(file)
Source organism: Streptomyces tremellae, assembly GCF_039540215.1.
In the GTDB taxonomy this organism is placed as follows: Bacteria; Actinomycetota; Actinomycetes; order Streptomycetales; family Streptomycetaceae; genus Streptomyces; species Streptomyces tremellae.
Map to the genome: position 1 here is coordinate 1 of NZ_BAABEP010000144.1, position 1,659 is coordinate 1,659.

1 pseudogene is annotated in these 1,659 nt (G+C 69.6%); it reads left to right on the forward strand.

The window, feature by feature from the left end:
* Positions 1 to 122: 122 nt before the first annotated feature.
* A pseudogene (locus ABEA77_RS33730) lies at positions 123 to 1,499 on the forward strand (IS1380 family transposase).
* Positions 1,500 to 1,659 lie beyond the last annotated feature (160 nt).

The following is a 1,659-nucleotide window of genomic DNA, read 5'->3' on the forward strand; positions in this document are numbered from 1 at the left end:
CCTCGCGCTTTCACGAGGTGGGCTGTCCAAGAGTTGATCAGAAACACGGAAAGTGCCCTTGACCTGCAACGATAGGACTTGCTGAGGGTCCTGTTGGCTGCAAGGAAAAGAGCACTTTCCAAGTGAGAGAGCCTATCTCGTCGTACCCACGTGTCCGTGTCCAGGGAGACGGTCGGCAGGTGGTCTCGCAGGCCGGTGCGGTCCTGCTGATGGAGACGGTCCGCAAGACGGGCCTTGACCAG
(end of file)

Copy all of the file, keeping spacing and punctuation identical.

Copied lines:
Source organism: Streptomyces tremellae, assembly GCF_039540215.1.
In the GTDB taxonomy this organism is placed as follows: Bacteria; Actinomycetota; Actinomycetes; order Streptomycetales; family Streptomycetaceae; genus Streptomyces; species Streptomyces tremellae.
Map to the genome: position 1 here is coordinate 1 of NZ_BAABEP010000144.1, position 1,659 is coordinate 1,659.

1 pseudogene is annotated in these 1,659 nt (G+C 69.6%); it reads left to right on the forward strand.

The window, feature by feature from the left end:
* Positions 1 to 122: 122 nt before the first annotated feature.
* A pseudogene (locus ABEA77_RS33730) lies at positions 123 to 1,499 on the forward strand (IS1380 family transposase).
* Positions 1,500 to 1,659 lie beyond the last annotated feature (160 nt).

The following is a 1,659-nucleotide window of genomic DNA, read 5'->3' on the forward strand; positions in this document are numbered from 1 at the left end:
CCTCGCGCTTTCACGAGGTGGGCTGTCCAAGAGTTGATCAGAAACACGGAAAGTGCCCTTGACCTGCAACGATAGGACTTGCTGAGGGTCCTGTTGGCTGCAAGGAAAAGAGCACTTTCCAAGTGAGAGAGCCTATCTCGTCGTACCCACGTGTCCGTGTCCAGGGAGACGGTCGGCAGGTGGTCTCGCAGGCCGGTGCGGTCCTGCTGATGGAGACGGTCCGCAAGACGGGCCTTGACCAG